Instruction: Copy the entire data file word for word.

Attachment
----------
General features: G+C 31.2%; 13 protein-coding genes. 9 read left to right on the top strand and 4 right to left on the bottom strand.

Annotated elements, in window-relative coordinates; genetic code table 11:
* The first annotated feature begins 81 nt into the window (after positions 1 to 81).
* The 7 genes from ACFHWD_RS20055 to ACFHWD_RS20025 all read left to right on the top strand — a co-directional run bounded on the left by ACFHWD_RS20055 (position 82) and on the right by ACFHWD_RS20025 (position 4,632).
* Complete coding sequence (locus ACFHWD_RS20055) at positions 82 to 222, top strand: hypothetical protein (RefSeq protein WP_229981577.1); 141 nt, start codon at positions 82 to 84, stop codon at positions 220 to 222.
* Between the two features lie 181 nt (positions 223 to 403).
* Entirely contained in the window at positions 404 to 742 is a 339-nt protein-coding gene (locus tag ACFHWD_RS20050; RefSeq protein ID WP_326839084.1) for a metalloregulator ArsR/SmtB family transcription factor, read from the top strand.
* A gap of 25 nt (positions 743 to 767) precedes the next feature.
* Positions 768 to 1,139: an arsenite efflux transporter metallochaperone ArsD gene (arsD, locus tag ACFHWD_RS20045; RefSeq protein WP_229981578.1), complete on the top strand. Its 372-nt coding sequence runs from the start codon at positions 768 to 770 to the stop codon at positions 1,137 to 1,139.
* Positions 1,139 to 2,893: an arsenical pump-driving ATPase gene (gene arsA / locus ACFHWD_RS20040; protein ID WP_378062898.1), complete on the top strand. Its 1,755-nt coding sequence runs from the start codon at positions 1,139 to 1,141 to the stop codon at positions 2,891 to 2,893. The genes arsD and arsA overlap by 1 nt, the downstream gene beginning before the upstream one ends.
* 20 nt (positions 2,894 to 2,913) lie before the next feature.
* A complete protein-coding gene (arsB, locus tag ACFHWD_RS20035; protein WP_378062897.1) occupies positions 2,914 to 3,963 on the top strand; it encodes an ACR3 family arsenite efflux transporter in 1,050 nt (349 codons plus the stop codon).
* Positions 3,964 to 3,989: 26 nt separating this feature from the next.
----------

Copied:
General features: G+C 31.2%; 13 protein-coding genes. 9 read left to right on the top strand and 4 right to left on the bottom strand.

Annotated elements, in window-relative coordinates; genetic code table 11:
* The first annotated feature begins 81 nt into the window (after positions 1 to 81).
* The 7 genes from ACFHWD_RS20055 to ACFHWD_RS20025 all read left to right on the top strand — a co-directional run bounded on the left by ACFHWD_RS20055 (position 82) and on the right by ACFHWD_RS20025 (position 4,632).
* Complete coding sequence (locus ACFHWD_RS20055) at positions 82 to 222, top strand: hypothetical protein (RefSeq protein WP_229981577.1); 141 nt, start codon at positions 82 to 84, stop codon at positions 220 to 222.
* Between the two features lie 181 nt (positions 223 to 403).
* Entirely contained in the window at positions 404 to 742 is a 339-nt protein-coding gene (locus tag ACFHWD_RS20050; RefSeq protein ID WP_326839084.1) for a metalloregulator ArsR/SmtB family transcription factor, read from the top strand.
* A gap of 25 nt (positions 743 to 767) precedes the next feature.
* Positions 768 to 1,139: an arsenite efflux transporter metallochaperone ArsD gene (arsD, locus tag ACFHWD_RS20045; RefSeq protein WP_229981578.1), complete on the top strand. Its 372-nt coding sequence runs from the start codon at positions 768 to 770 to the stop codon at positions 1,137 to 1,139.
* Positions 1,139 to 2,893: an arsenical pump-driving ATPase gene (gene arsA / locus ACFHWD_RS20040; protein ID WP_378062898.1), complete on the top strand. Its 1,755-nt coding sequence runs from the start codon at positions 1,139 to 1,141 to the stop codon at positions 2,891 to 2,893. The genes arsD and arsA overlap by 1 nt, the downstream gene beginning before the upstream one ends.
* 20 nt (positions 2,894 to 2,913) lie before the next feature.
* A complete protein-coding gene (arsB, locus tag ACFHWD_RS20035; protein WP_378062897.1) occupies positions 2,914 to 3,963 on the top strand; it encodes an ACR3 family arsenite efflux transporter in 1,050 nt (349 codons plus the stop codon).
* Positions 3,964 to 3,989: 26 nt separating this feature from the next.